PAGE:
But despite the unparalleled success, the two-time Primetime Emmy-winner would garner in her 30-year-plus career, Drescher wasn’t always the pick of the litter.
In fact, the “Beautician and the Beast” said she reached a point early in her career where even as an unknown performer she felt disrespected by Hollywood due to the roles she was being handed and felt she was much “smarter” than many of the executives making decisions at the top.
“I think that I’ve always been entrepreneurial to a certain degree,” she explained. “I mean, even when I was in high school and sometime after when I started going up on commercials and things as an actress during my freshman year of college and because I began working – I decided to drop out of college and then go to Beauty Culture school in case the acting didn’t work out, I could always get into the hairdressing business, but not working in a local, you know, beauty parlor in the neighborhood, but aspiring to become the Beverly [Adams] Sassoon of my time.”
“And when I was working as an actress, I wasn’t really happy with the work I was getting for the most part,” Drescher maintained, adding that early on she would be relegated to playing “the hooker with the heart of gold.”
“And I really felt like – the thing that I can’t do is kind of have my wings clipped. I can’t really be a ‘yes’ man. I can’t really just do what I’m told if I don’t think it’s right,” Drescher explained. “And so I made a promise to myself that I was either going to manifest getting on the inside of this business in a big way, so I have control over my destiny or get out and do something else because for me, even though I enjoy show business tremendously, if I have to feel like my wings are clipped, then there are other ways I can make money and be successful, you know.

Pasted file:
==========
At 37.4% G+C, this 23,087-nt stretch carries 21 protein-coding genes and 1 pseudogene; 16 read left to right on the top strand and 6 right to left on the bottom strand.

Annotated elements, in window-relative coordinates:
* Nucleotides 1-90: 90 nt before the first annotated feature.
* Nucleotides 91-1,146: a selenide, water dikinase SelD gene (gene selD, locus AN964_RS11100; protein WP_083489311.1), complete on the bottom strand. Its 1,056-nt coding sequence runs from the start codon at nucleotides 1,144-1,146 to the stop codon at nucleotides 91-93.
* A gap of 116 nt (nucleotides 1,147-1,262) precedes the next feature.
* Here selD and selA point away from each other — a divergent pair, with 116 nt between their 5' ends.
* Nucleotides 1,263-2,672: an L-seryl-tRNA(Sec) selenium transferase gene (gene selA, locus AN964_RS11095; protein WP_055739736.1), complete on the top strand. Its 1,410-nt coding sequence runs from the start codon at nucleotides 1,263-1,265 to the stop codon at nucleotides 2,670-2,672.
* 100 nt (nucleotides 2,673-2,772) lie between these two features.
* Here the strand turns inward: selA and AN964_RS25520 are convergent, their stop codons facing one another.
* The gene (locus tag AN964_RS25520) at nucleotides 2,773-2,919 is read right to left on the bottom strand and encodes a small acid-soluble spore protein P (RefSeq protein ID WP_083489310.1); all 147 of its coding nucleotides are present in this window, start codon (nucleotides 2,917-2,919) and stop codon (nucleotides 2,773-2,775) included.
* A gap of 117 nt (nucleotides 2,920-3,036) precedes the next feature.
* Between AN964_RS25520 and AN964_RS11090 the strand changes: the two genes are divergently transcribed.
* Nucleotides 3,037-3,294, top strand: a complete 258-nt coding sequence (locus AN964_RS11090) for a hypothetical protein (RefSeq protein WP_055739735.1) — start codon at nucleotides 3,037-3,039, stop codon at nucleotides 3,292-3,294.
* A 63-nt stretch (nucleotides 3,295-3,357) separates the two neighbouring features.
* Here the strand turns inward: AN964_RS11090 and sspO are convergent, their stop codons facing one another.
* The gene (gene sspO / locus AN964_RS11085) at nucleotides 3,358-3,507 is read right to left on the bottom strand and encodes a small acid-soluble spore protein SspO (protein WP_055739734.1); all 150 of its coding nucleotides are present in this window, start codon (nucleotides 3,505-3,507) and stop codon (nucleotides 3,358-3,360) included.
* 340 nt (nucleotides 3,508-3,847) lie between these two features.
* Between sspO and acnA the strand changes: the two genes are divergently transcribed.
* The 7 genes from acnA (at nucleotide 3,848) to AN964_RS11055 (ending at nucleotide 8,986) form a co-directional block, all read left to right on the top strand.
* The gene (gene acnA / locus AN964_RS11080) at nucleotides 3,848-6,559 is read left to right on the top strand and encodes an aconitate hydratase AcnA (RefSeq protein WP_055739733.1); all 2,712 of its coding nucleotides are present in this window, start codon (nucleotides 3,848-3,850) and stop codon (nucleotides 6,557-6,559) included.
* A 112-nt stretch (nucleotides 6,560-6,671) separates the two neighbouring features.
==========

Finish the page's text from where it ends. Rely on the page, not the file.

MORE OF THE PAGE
“It’s too painful for me to have to commit to a project that I think is frankly beneath me and beneath my talent.”
The “Happily Divorced” series producer and alum credited her longtime love and ex-husband Peter Marc Jacobson – whom Drescher met in high school and was later married to from 1978 until 1999 – with helping her realize her potential as a front lead.
“I think that that takes a certain level of confidence to be able to feel that way, particularly when you’re an unknown, virtually,” she said of her decision to break away from the stereotypical box she was placed in as an actress. “But Peter [Marc Jacobson] always said I was like this in high school. I mean, I always felt like I knew my talent and I knew what I was about and I knew my gifts and I knew that I was a star and not a third banana.”
Drescher pressed: “And the business, because of my funny voice or whatever, just saw me as like a third banana, the nutty neighbor. And that wasn’t where I belonged. It wasn’t where I fit and it wasn’t where I wanted to stay and I didn’t trust that the business was going to do it for me. I was going to have to do it for myself.”
The cancer survivor and founder of the nonprofit Cancer Schmancer – an organization dedicated to raising awareness on the importance of early detection and prevention of the illness – said there is great value in being immensely different than her counterparts since it’s what helped Drescher reach icon status.
“I think finding projects that fit me hand-in-glove. When you’re unique or off-beat or not ordinary, not easily palatable, it’s going to be a fast yes or a fast pass. There’s really not a lot of wiggle room,” she explained. “And so I think that getting – you know, it’s interesting because the people that have been really creative and talented people have wanted to work with me. They saw what I was about.”
“It’s the mediocrity that really doesn’t know what kind of box to put me into,” added Drescher. “And that’s the majority of the industry.”